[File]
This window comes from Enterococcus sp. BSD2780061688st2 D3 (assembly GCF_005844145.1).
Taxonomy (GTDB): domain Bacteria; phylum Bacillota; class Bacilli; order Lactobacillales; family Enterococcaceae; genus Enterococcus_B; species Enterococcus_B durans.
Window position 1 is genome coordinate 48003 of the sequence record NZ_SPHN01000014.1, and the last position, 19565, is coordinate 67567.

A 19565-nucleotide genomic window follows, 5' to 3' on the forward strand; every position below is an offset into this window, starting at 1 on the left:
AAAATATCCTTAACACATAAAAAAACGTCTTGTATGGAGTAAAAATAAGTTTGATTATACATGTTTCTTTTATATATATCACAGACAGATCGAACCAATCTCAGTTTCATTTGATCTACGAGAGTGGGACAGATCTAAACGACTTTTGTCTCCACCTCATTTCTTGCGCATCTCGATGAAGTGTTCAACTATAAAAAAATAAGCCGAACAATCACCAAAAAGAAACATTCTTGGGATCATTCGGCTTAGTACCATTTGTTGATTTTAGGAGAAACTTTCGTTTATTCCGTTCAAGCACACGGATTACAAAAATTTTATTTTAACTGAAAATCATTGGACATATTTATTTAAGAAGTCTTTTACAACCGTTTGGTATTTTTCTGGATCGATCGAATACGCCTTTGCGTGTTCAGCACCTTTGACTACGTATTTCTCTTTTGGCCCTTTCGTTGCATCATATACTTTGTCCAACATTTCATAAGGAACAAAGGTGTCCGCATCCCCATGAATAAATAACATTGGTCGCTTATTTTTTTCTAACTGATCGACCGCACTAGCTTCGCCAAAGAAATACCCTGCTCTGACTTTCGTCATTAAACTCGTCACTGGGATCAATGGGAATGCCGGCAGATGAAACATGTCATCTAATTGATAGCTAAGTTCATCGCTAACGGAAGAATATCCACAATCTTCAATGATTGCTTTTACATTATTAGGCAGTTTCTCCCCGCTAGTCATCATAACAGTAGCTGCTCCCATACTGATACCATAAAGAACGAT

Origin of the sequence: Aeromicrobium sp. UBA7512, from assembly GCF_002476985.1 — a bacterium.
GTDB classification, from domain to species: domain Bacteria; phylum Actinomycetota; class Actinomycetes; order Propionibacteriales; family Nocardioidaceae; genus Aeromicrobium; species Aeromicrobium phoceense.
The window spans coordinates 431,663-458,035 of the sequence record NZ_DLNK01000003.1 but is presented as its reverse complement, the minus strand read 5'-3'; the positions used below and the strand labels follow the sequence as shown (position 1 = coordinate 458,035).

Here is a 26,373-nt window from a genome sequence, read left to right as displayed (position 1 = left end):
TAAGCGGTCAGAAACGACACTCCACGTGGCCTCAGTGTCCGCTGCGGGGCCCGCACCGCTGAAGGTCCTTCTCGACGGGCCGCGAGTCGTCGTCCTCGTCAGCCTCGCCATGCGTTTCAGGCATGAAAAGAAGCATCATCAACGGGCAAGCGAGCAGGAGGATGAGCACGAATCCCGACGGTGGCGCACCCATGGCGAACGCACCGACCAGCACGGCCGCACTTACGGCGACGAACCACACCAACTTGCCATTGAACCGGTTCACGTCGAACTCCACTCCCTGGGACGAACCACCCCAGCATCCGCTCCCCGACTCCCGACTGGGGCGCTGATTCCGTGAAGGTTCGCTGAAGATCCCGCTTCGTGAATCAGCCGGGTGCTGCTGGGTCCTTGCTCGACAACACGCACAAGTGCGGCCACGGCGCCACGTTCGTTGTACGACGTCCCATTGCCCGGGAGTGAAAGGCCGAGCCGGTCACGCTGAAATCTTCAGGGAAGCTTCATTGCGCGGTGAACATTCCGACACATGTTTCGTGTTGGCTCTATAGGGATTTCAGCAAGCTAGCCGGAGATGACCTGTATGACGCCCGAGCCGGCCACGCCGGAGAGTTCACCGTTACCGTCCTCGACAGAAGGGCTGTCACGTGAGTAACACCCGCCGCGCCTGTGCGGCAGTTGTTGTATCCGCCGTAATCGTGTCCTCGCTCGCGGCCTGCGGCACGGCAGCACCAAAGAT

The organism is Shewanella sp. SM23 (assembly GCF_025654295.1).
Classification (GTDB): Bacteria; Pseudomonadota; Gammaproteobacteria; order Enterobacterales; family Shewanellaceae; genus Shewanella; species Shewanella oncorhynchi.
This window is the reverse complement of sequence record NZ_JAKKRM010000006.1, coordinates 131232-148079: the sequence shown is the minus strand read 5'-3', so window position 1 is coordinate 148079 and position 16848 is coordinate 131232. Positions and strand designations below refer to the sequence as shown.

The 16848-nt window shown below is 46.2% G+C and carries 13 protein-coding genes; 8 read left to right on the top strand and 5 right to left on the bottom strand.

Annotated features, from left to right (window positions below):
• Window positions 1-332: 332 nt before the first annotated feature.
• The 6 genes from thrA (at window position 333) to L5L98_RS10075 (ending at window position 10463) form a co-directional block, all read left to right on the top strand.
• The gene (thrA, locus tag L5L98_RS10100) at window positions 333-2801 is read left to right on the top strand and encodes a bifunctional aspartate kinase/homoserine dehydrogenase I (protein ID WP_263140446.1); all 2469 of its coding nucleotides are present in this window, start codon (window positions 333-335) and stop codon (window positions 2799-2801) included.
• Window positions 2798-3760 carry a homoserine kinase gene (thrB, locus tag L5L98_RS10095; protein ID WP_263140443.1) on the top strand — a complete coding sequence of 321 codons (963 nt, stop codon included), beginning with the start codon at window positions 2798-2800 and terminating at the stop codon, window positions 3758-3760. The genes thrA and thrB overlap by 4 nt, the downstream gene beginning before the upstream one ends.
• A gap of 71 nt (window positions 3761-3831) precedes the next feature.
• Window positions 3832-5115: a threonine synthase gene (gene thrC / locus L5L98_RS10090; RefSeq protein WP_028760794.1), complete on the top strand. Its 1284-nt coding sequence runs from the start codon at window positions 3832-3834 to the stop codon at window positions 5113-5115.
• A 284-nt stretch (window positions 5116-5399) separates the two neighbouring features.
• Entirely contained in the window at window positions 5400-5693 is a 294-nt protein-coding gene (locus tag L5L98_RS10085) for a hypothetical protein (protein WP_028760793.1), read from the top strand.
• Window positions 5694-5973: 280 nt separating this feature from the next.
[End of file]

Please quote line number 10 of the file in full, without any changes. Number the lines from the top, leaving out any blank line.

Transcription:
TAAGCGGTCAGAAACGACACTCCACGTGGCCTCAGTGTCCGCTGCGGGGCCCGCACCGCTGAAGGTCCTTCTCGACGGGCCGCGAGTCGTCGTCCTCGTCAGCCTCGCCATGCGTTTCAGGCATGAAAAGAAGCATCATCAACGGGCAAGCGAGCAGGAGGATGAGCACGAATCCCGACGGTGGCGCACCCATGGCGAACGCACCGACCAGCACGGCCGCACTTACGGCGACGAACCACACCAACTTGCCATTGAACCGGTTCACGTCGAACTCCACTCCCTGGGACGAACCACCCCAGCATCCGCTCCCCGACTCCCGACTGGGGCGCTGATTCCGTGAAGGTTCGCTGAAGATCCCGCTTCGTGAATCAGCCGGGTGCTGCTGGGTCCTTGCTCGACAACACGCACAAGTGCGGCCACGGCGCCACGTTCGTTGTACGACGTCCCATTGCCCGGGAGTGAAAGGCCGAGCCGGTCACGCTGAAATCTTCAGGGAAGCTTCATTGCGCGGTGAACATTCCGACACATGTTTCGTGTTGGCTCTATAGGGATTTCAGCAAGCTAGCCGGAGATGACCTGTATGACGCCCGAGCCGGCCACGCCGGAGAGTTCACCGTTACCGTCCTCGACAGAAGGGCTGTCACGTGAGTAACACCCGCCGCGCCTGTGCGGCAGTTGTTGTATCCGCCGTAATCGTGTCCTCGCTCGCGGCCTGCGGCACGGCAGCACCAAAGAT